Even today, the concept of Sanctuary exists in our own communities.  Cities across the country – including Los Angeles, Chicago, New York, Philadelphia, San Francisco, Seattle, Minneapolis, and St. Paul – have declared themselves Sanctuary Cities.  This means that the city will not use its local resources – including its police force – to enforce federal immigration laws or assist federal immigration authorities.  Under our new Administration, these cities run the risk of losing federal funds for providing such sanctuary. Deportation reform activist Marisa Franco takes the evolving idea of sanctuary a step further:
“Sanctuary is a spiritual stance. It recognizes that oppression is trying to fill our lives with fear and blood and daily numbing horror, but not here. Not in my home. Not in my bed. Not in my movement.  Sanctuary makes a ring of fire around our people. Sanctuary grants us a taste of reprieve and protection so we can gather strength to go out and fight again. Sanctuary is our duty.”

Are we prepared to be this type of Sanctuary?

And just last week a petition began circulating among the University of Minnesota community.  The petition requests a number of things that help provide sanctuary, including

A commitment to nondiscrimination based on national origin

Providing legal counsel to members under threat of deportation

Preventing University police from working with immigration agents

Shielding student records from law enforcement

These are all types of Sanctuary.  Are we prepared to be any of these?

Sanctuary is a spiritual stance.  Sanctuary is our duty.  If we adopt this view, where does it lead?  It leads to a view of justice that eliminates boundaries of all kinds.  It leads to a view that justice requires eradicating the need for sanctuary, to make the conditions associated with sanctuary—peace, security, safety—the norm rather than the exception.  

So how do we do this?

We can walk in solidarity and accompany leaders in the struggle for civil and human rights;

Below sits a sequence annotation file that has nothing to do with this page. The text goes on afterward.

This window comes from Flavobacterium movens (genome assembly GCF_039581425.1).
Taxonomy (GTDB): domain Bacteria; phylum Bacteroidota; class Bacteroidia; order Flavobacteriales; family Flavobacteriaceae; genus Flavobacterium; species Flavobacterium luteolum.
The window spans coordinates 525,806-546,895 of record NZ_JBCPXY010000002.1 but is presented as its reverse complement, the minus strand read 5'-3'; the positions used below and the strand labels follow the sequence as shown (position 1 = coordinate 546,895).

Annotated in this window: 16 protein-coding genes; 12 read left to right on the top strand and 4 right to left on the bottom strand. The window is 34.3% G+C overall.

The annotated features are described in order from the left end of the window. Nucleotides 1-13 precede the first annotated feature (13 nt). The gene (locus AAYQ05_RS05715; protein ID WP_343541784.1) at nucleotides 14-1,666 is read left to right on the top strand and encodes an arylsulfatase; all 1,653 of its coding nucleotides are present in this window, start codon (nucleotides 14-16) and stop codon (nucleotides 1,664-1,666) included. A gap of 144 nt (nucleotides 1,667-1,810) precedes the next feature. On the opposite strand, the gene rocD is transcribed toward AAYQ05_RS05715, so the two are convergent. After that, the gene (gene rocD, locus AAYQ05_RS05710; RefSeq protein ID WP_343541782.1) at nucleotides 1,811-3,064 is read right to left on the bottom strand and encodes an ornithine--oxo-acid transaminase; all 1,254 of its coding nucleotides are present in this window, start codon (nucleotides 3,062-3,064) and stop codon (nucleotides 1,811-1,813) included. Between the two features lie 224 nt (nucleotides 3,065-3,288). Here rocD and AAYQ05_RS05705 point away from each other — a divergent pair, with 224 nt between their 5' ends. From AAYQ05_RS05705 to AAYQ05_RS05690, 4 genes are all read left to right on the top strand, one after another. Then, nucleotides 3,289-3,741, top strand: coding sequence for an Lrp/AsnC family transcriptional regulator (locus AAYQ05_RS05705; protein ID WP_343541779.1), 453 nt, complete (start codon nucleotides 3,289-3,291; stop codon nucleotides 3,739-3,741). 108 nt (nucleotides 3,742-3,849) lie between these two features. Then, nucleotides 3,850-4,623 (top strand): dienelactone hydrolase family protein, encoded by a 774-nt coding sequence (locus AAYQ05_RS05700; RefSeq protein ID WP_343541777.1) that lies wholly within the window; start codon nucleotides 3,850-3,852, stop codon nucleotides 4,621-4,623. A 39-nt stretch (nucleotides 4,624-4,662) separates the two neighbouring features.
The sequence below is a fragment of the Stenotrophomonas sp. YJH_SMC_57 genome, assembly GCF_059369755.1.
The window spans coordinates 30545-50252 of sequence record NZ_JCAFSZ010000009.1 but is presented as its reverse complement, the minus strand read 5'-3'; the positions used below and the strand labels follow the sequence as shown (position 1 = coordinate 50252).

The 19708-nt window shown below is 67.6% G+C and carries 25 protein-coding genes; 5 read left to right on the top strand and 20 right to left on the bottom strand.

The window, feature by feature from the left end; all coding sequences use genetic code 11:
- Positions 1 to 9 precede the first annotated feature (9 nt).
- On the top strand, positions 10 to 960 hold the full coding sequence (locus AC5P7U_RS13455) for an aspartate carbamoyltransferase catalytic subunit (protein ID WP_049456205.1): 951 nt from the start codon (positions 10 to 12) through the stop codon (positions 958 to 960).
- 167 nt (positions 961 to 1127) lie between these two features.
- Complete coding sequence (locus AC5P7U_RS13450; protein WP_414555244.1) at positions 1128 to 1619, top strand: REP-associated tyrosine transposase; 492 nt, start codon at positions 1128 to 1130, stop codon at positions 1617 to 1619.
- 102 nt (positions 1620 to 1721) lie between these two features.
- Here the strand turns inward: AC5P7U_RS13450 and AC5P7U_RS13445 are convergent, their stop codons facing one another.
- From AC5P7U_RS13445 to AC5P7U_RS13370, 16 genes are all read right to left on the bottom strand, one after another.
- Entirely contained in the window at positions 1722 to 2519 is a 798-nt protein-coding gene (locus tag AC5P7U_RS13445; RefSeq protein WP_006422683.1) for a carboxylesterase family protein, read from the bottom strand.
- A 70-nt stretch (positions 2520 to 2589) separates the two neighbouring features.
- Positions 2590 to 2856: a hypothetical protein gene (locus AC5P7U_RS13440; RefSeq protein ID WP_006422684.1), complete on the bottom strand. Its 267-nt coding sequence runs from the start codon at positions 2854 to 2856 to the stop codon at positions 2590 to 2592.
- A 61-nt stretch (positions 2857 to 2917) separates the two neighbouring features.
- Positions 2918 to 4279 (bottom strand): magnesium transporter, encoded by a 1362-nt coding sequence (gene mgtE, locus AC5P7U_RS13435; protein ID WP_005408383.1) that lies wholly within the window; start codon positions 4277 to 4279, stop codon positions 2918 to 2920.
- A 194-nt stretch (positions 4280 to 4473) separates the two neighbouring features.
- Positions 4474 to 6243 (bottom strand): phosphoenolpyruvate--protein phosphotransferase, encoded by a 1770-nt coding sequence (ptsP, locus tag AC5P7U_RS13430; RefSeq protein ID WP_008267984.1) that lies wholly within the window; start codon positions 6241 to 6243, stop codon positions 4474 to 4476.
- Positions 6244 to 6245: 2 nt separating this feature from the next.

We can make phone calls and write letters to our legislators demanding an end to actions that affect vulnerable communities;

We can provide friendship to the vulnerable;

We can provide financial support, taking care to respect the pride of those we seek to help;

We can sign petitions;

We can open our church space for other groups to gather and organize.

Are we prepared to be this kind of Sanctuary?

Safety Pins

[invite ushers up to the front with the collection plates full of cards and safety pins]

By now most of us have heard of the Safety Pin movement inspired after the Brexit vote, where people began wearing safety pins as a symbol for standing up against sexism, racism, Islamophobia, homophobia, and xenophobia.  By wearing a safety pin we declare ourselves allies and friends to marginalized groups. By wearing a safety pin we say to them “we are creating a safe place – a sanctuary – for you.”  So today, we ask you to join us in wearing this symbol of solidarity and support.

But it is crucial to understand that by wearing the safety pin we are telling others that we are a safe space for the marginalized. All of the marginalized. We don’t get to pick and choose. We can’t protect LGBT people but ignore the Muslim woman who needs help.

We can’t stand for African-Americans who are dodging racial slurs but ignore the disabled person who is dealing with a physical attack.  If we aren’t willing to stand up for everyone, we don’t wear the pin.

If we wear the safety pin, we are telling people we are willing to confront violence on their behalf.  And if we’re not willing to do that, we don’t wear the pin.

As people of faith, we are called to offer sanctuary to those who need it.

And so join me in wearing the safety pin.  And as we do so, let us read the message on the cards in unison:

As a person of faith, I am called to welcome the sojourner and love my neighbor. I wear this pin to offer sanctuary to those most vulnerable to sexism, Islamophobia, homophobia, racism, and xenophobia.

Sanctuary is no longer something provided by the relatively privileged on behalf of the displaced; it is a re-imagining of place to include as full citizens all who have entered.  To paraphrase our affirmation, “there is neither welcoming nor welcomed, for we are all one…” 

In the words of Danez Smith from the poem summer, somewhere:
no need for geography
now that we're safe everywhere.
point to whatever you please
& call it home, church, or sweet love.
paradise is a world where everything
is sanctuary and nothing is a gun.
Returning to the words of the prophet Isaiah:
they shall beat their swords into plowshares,
    and their spears into pruning hooks;
nation shall not lift up sword against nation,
    neither shall they learn war any more.